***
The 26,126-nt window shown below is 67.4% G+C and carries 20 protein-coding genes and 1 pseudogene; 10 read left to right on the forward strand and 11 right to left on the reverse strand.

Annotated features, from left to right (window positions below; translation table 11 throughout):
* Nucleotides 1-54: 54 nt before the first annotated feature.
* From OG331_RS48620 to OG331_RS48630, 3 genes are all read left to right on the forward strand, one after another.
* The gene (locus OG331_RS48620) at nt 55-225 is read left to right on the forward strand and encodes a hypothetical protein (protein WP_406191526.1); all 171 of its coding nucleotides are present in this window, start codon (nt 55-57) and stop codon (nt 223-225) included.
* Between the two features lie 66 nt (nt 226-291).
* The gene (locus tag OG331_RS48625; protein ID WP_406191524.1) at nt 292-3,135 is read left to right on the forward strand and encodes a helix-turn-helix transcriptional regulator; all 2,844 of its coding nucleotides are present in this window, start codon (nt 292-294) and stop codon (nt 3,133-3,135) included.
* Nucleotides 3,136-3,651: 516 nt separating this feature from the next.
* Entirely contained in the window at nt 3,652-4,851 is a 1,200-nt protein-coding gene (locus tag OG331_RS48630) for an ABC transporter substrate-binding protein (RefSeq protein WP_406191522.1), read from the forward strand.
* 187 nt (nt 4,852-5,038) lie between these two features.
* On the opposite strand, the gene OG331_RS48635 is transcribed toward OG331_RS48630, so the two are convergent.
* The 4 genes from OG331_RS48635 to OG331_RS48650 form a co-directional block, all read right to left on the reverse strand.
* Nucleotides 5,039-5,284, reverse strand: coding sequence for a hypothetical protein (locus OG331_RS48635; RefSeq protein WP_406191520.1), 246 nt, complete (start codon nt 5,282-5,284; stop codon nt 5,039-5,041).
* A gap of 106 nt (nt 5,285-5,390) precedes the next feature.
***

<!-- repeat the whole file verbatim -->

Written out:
The 26,126-nt window shown below is 67.4% G+C and carries 20 protein-coding genes and 1 pseudogene; 10 read left to right on the forward strand and 11 right to left on the reverse strand.

Annotated features, from left to right (window positions below; translation table 11 throughout):
* Nucleotides 1-54: 54 nt before the first annotated feature.
* From OG331_RS48620 to OG331_RS48630, 3 genes are all read left to right on the forward strand, one after another.
* The gene (locus OG331_RS48620) at nt 55-225 is read left to right on the forward strand and encodes a hypothetical protein (protein WP_406191526.1); all 171 of its coding nucleotides are present in this window, start codon (nt 55-57) and stop codon (nt 223-225) included.
* Between the two features lie 66 nt (nt 226-291).
* The gene (locus tag OG331_RS48625; protein ID WP_406191524.1) at nt 292-3,135 is read left to right on the forward strand and encodes a helix-turn-helix transcriptional regulator; all 2,844 of its coding nucleotides are present in this window, start codon (nt 292-294) and stop codon (nt 3,133-3,135) included.
* Nucleotides 3,136-3,651: 516 nt separating this feature from the next.
* Entirely contained in the window at nt 3,652-4,851 is a 1,200-nt protein-coding gene (locus tag OG331_RS48630) for an ABC transporter substrate-binding protein (RefSeq protein WP_406191522.1), read from the forward strand.
* 187 nt (nt 4,852-5,038) lie between these two features.
* On the opposite strand, the gene OG331_RS48635 is transcribed toward OG331_RS48630, so the two are convergent.
* The 4 genes from OG331_RS48635 to OG331_RS48650 form a co-directional block, all read right to left on the reverse strand.
* Nucleotides 5,039-5,284, reverse strand: coding sequence for a hypothetical protein (locus OG331_RS48635; RefSeq protein WP_406191520.1), 246 nt, complete (start codon nt 5,282-5,284; stop codon nt 5,039-5,041).
* A gap of 106 nt (nt 5,285-5,390) precedes the next feature.